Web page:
At road.cc every product is thoroughly tested for as long as it takes to get a proper insight into how well it works. Our reviewers are experienced cyclists that we trust to be objective. While we strive to ensure that opinions expressed are backed up by facts, reviews are by their nature an informed opinion, not a definitive verdict. We don't intentionally try to break anything (except locks) but we do try to look for weak points in any design. The overall score is not just an average of the other scores: it reflects both a product's function and value – with value determined by how a product compares with items of similar spec, quality, and price.What the road.cc scores mean
Good scores are more common than bad, because fortunately good products are more common than bad.
The Oxford Ultratorch Pro R25 LED Tail Light is a strip rear light that performs the basics very well at a competitive price.
What do we want from a rear light? For me, there are only a few central criteria that it needs to fulfil to hit the spot: it needs to be bright, make you clearly visible, and fit securely to the rear of the bike. Next comes battery life – something easily taken care of usually, thanks to the lower power requirement of a tail light compared to a front beam – profile on the bike, and waterproofness.
The Ultratorch meets pretty much all these criteria. A single button atop the unit operates the light, in which you can cycle through four different settings with a single click – three static brightness settings of 25, 50 and 100 per cent of the 25-lumen maximum output, and a 12-lumen flash setting from the Cree LEDs.
It really is simplicity to use, and the unit itself comes with the simplest of wraparound brackets to fit, ideally, on a 27.2mm seatpost. It seats securely in the belt-like fastenings, and handily shines the light at an upward angle if you use the wedge fitting to compensate for the natural angle of the seatpost.
That's great, and the clip can also be used to hook the light to suitable saddle bags. It's not as secure, naturally, but I never had any issues with the light coming away or loose. As long as the bag is fitted securely to the underside of your saddle and seatpost, the Ultratorch points just below horizontal – good enough, if not perfect for maximum visibility.
The charge port is on the underside of the unit, with a secure rubber cover protecting it. I'm convinced that it'll keep out water in even the heaviest of punishment, while the connection with the supplied micro USB cable is solid. That said, it's worth saying that it's only rated as water resistant to IPX4 standard, which means it'll resist splashes and showers, but not immersion.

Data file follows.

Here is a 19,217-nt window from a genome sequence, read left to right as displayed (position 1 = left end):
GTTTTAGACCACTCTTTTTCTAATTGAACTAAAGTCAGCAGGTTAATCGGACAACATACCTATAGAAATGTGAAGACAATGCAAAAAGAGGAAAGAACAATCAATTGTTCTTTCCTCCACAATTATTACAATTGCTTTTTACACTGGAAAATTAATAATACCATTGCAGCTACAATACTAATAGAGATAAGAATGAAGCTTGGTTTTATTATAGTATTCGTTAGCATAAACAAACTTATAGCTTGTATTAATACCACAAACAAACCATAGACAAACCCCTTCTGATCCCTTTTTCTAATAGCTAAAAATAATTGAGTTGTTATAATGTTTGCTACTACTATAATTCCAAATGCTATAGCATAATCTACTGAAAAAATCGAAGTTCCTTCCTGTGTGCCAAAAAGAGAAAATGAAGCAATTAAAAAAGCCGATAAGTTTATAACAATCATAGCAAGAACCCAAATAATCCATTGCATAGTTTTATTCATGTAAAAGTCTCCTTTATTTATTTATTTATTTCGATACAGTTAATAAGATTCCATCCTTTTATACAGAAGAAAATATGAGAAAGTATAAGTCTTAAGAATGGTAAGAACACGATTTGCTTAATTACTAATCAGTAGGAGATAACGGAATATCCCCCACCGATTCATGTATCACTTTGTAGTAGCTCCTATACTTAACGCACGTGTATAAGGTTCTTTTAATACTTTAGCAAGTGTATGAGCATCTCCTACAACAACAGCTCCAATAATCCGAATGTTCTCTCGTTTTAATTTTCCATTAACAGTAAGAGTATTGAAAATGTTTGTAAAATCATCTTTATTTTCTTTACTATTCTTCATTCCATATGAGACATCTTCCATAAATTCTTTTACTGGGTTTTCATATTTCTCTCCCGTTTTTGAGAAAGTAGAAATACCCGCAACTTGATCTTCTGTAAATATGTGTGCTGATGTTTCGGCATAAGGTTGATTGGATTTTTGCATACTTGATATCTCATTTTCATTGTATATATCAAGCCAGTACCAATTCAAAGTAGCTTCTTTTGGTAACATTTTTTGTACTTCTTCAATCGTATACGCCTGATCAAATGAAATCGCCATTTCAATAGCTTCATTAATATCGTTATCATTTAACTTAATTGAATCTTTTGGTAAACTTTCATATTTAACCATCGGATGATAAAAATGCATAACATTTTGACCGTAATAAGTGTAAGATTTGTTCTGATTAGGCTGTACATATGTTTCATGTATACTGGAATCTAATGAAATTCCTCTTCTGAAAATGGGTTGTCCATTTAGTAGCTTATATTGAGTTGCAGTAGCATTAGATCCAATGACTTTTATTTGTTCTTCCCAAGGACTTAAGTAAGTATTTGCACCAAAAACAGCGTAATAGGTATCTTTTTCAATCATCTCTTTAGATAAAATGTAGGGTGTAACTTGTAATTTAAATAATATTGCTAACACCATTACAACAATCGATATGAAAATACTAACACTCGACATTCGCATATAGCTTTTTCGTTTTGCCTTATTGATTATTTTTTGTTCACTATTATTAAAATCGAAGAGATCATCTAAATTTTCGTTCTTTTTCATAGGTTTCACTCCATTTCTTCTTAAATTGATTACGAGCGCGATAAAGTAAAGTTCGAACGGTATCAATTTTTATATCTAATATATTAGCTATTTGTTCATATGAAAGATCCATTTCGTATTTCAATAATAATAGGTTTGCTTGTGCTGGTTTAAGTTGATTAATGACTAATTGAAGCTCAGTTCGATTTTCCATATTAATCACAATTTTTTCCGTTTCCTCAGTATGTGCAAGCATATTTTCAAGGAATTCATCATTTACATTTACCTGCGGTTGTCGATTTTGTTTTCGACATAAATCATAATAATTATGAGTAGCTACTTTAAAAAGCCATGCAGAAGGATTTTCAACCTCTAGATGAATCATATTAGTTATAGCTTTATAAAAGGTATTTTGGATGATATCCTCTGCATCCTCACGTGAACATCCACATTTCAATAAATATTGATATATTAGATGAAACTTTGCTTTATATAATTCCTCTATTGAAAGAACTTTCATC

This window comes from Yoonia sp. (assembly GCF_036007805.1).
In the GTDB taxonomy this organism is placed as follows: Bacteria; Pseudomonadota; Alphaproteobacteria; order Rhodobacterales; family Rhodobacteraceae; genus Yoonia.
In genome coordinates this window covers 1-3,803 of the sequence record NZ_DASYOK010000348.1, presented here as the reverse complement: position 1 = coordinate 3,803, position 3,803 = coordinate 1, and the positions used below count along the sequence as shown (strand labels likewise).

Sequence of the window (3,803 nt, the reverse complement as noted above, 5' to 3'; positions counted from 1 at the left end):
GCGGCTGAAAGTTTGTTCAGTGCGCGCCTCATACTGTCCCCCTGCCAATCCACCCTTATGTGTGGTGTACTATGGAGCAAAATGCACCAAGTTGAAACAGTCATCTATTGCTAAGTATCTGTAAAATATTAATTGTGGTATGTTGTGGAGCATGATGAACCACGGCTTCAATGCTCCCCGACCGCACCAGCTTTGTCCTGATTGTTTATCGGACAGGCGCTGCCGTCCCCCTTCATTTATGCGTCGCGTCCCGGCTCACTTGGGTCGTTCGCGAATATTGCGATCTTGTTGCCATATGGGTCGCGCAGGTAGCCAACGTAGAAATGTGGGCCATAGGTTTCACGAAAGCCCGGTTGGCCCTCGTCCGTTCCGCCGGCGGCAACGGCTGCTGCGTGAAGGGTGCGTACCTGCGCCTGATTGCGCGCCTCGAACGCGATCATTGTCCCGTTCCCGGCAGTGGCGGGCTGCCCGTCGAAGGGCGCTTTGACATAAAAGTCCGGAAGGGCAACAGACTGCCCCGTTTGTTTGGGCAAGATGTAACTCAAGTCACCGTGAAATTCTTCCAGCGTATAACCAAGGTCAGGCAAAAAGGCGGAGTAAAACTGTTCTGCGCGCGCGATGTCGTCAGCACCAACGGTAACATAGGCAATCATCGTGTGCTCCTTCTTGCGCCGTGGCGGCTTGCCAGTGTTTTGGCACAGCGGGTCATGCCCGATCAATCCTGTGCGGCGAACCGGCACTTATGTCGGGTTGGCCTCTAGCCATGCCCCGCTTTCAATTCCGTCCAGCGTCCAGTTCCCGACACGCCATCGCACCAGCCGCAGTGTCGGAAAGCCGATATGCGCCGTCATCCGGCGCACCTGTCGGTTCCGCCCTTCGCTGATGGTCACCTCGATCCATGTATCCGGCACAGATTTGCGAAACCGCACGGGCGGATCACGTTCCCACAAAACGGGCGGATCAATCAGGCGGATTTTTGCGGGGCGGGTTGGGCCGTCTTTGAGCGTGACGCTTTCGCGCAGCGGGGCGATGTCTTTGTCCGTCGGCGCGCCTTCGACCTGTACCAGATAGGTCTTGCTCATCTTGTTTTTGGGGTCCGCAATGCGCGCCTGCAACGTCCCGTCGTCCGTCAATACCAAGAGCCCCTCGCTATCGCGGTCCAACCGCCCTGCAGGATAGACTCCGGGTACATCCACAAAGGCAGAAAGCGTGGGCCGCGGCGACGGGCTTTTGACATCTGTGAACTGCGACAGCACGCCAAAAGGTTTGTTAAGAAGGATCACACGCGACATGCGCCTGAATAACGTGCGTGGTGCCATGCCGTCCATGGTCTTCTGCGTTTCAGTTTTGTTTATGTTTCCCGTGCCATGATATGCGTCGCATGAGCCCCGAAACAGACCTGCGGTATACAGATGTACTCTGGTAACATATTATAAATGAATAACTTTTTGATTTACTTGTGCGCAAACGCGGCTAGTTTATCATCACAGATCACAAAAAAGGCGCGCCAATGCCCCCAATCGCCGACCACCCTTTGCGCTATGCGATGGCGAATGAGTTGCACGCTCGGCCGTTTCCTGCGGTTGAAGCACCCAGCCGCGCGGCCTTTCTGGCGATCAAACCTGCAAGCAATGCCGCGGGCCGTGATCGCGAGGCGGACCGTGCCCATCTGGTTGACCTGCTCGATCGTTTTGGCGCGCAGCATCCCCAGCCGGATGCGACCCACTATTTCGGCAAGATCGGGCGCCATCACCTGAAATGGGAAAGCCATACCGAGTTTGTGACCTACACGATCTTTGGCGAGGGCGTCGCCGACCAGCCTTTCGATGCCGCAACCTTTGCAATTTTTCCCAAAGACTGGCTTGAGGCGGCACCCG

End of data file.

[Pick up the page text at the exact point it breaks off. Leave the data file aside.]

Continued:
The cable is only a few centimetres in length, which won't be ideal if you're trying to charge out of a series of particularly clogged up ports, but you can always use another generic micro USB cable if you need the extra length. You'll know the status of charge via a green LED that shines when battery power is good or full, and a red one signifying low power, or that the unit is currently charging.
Not that you'll need to charge it much. It lasts for nearly nine hours if you leave it flashing constantly (one hour longer than claimed), and the full beans static setting is good for just over the claimed two hour life. Not bad, considering how svelte the unit is.
That's all there is to say about the Oxford Ultratorch Pro R25 Tail Light. It's good for use in any scenario, with the possible exception of prolonged static use during an overnight ride (in which you'd need to run it at the flashing or 25 per cent static setting to make it last), but considering it costs a very sensible £24.99, we can forgive this.
Effective light that keeps it simple and is all the better for it
If you're thinking of buying this product using a cashback deal why not use the road.cc Top Cashback page and get some top cashback while helping to support your favourite independent cycling website
road.cc test report
Make and model: Oxford Ultratorch Pro R25 LED Tail light
Size tested: 25 lumen tail light
Tell us what the light is for, and who it's aimed at. What do the manufacturers say about it? How does that compare to your own feelings about it?
A simple strap-on tail light with four modes.
Tell us some more about the technical aspects of the light?
- Four modes
- 25lmn max output
- 8 hour battery life
- Easy-fit clip with angle adjust mount
- IPX4 water resistance
Its a tidily built unit, with no 'loose ends'.
it was just about as easy as they come.
Sometimes simple is best, and this is excellent.
Water resistance to IPX4 (protects from splashing) isn't the highest rating, but I found it resilient in heavy weather.
Battery life is good, while it recharges quickly.
Good all round performance is hard to criticise. Maybe the flash setting could be a little more powerful.
It feels very solid and well-made.
41g can't be bad, can it? There may be lighter units out there, but do you really need it?
Considering the quality, I think £24.99 is very good value.
Tell us how the light performed overall when used for its designed purpose
Very well indeed.
Tell us what you particularly liked about the light
Design, build quality, ease of fitting.
Tell us what you particularly disliked about the light
Did you enjoy using the light? Yes.
Would you consider buying the light? Yes - in fact, I plan to carry on using it.
Would you recommend the light to a friend? Yes, absolutely.
Use this box to explain your score
I really like the simplicity of this light. It just works well, at a good price. Isn't that what we all want?
About the tester
I usually ride: Canyon Ultimate CF SL 9.0 SL (2016) My best bike is:
I've been riding for: 5-10 years I ride: Most days I would class myself as: Experienced
I regularly do the following types of riding: time trialling, club rides, sportives, general fitness riding,